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Open Access Highly Accessed Research article

Genetically engineered endostatin-lidamycin fusion proteins effectively inhibit tumor growth and metastasis

Wen-guo Jiang12, Xin-an Lu34, Bo-yang Shang1, Yan Fu34, Sheng-hua Zhang1, Daifu Zhou4, Liang Li1, Yi Li1, Yongzhang Luo34* and Yong-su Zhen1*

Author Affiliations

1 Institute of Medicinal Biotechnology, Chinese Academy of Medical Sciences and Peking Union Medical College, Beijing 100050, P. R. China

2 Department of Pharmacology, Binzhou Medical University, Yantai, Shandong 264003, P. R. China

3 Beijing Key Laboratory of Protein Therapeutics, Department of Biological Sciences and Biotechnology, Tsinghua University, Beijing 100084, P. R. China

4 National Engineering Laboratory for Anti-tumor Protein Therapeutics, Tsinghua University, Beijing 100084, P. R. China

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BMC Cancer 2013, 13:479  doi:10.1186/1471-2407-13-479

Published: 15 October 2013



Endostatin (ES) inhibits endothelial cell proliferation, migration, invasion, and tube formation. It also shows antiangiogenesis and antitumor activities in several animal models. Endostatin specifically targets tumor vasculature to block tumor growth. Lidamycin (LDM), which consists of an active enediyne chromophore (AE) and a non-covalently bound apo-protein (LDP), is a member of chromoprotein family of antitumor antibiotics with extremely potent cytotoxicity to cancer cells. Therefore, we reasoned that endostatin-lidamycin (ES-LDM) fusion proteins upon energizing with enediyne chromophore may obtain the combined capability targeting tumor vasculature and tumor cell by respective ES and LDM moiety.


In this study, we designed and obtained two new endostatin-based fusion proteins, endostatin-LDP (ES-LDP) and LDP-endostatin (LDP-ES). In vitro, the antiangiogenic effect of fusion proteins was determined by the wound healing assay and tube formation assay and the cytotoxicity of their enediyne-energized analogs was evaluated by CCK-8 assay. Tissue microarray was used to analyze the binding affinity of LDP, ES or ES-LDP with specimens of human lung tissue and lung tumor. The in vivo efficacy of the fusion proteins was evaluated with human lung carcinoma PG-BE1 xenograft and the experimental metastasis model of 4T1-luc breast cancer.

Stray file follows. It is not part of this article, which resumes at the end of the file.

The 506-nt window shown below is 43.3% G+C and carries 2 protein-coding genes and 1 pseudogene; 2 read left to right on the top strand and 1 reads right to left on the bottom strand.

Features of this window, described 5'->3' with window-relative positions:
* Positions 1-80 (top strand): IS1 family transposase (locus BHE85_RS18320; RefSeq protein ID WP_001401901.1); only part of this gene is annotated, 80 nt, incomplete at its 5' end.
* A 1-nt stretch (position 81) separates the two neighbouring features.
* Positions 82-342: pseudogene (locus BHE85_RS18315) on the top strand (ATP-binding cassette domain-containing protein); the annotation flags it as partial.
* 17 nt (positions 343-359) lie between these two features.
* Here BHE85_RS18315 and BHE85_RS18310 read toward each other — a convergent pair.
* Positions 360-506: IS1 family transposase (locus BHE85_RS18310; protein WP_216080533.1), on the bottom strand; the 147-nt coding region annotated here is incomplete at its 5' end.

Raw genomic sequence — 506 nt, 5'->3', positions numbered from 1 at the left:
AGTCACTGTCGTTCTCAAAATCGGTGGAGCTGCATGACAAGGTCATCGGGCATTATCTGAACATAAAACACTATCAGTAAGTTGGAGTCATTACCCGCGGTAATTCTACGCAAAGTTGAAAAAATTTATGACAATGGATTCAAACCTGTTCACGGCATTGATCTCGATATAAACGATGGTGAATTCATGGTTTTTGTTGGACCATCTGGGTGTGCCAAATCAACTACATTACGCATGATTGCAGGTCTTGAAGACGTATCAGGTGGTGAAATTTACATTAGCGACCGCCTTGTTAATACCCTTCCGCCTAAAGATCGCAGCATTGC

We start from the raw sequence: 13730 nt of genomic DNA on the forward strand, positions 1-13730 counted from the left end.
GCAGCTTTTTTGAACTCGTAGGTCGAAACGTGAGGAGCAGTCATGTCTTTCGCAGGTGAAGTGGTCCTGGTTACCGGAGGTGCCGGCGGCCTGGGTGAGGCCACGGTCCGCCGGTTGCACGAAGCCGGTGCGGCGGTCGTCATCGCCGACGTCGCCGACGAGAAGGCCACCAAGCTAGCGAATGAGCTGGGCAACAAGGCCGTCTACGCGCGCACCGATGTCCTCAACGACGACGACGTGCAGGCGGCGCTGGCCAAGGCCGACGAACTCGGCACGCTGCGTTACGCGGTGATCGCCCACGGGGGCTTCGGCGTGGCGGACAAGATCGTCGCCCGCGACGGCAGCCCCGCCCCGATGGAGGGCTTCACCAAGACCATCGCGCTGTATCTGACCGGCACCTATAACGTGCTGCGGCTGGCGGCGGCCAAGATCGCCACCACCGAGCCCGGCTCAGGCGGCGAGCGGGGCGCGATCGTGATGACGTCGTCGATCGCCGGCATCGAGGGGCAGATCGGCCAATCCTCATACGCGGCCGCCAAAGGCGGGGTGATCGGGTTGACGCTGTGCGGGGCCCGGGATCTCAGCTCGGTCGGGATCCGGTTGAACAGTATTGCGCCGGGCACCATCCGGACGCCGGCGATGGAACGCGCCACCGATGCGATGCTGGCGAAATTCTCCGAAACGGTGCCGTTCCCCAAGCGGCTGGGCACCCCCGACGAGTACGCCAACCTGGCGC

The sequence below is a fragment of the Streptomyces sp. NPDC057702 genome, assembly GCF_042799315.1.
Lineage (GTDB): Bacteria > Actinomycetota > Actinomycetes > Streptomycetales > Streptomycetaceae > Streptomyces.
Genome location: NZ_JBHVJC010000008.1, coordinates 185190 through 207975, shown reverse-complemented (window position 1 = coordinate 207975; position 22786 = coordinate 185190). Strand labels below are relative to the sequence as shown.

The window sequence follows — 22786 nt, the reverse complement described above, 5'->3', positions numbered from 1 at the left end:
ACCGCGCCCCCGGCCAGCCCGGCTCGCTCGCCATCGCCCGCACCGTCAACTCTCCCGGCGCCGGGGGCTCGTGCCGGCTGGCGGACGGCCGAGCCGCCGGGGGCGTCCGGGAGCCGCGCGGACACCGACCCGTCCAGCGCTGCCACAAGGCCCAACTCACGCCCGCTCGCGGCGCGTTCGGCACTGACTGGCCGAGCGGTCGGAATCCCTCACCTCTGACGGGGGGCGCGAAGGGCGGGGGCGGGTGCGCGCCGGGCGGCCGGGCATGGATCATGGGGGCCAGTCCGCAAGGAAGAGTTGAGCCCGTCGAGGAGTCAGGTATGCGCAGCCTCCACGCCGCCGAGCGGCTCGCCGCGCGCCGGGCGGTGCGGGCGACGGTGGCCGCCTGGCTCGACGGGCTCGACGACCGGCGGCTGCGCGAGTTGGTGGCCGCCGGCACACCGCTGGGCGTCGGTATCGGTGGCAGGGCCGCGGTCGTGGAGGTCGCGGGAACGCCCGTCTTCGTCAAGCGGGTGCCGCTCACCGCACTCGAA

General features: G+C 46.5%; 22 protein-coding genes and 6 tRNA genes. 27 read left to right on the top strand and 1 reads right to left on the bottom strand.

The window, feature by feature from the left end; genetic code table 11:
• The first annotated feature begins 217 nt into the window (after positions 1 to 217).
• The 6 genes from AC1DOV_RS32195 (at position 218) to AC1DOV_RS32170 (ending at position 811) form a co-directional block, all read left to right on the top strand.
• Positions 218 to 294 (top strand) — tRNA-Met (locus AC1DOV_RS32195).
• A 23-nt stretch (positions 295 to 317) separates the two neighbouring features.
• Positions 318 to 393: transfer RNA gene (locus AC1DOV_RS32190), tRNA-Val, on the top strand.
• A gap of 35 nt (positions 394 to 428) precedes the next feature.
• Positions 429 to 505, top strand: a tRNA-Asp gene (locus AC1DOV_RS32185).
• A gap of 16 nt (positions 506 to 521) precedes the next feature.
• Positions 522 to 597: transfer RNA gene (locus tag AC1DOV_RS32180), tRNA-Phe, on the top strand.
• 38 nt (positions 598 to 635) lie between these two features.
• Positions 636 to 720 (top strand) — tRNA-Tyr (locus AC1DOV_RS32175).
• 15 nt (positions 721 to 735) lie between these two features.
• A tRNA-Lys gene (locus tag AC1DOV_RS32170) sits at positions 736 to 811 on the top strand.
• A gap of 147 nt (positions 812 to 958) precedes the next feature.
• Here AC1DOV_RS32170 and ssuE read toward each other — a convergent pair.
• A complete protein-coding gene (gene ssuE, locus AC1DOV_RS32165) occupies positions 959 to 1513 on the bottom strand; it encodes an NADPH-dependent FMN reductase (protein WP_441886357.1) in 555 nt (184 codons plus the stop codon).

ES-LDP and LDP-ES disrupted the formation of endothelial tube structures and inhibited endothelial cell migration. Evidently, ES-LDP accumulated in the tumor and suppressed tumor growth and metastasis. ES-LDP and ES show higher binding capability than LDP to lung carcinoma; in addition, ES-LDP and ES share similar binding capability. Furthermore, the enediyne-energized fusion protein ES-LDP-AE demonstrated significant efficacy against lung carcinoma xenograft in athymic mice.


The ES-based fusion protein therapy provides some fundamental information for further drug development. Targeting both tumor vasculature and tumor cells by endostatin-based fusion proteins and their enediyne-energized analogs probably provides a promising modality in cancer therapy.

Endostatin; Lidamycin; Fusion protein; Antiangiogenesis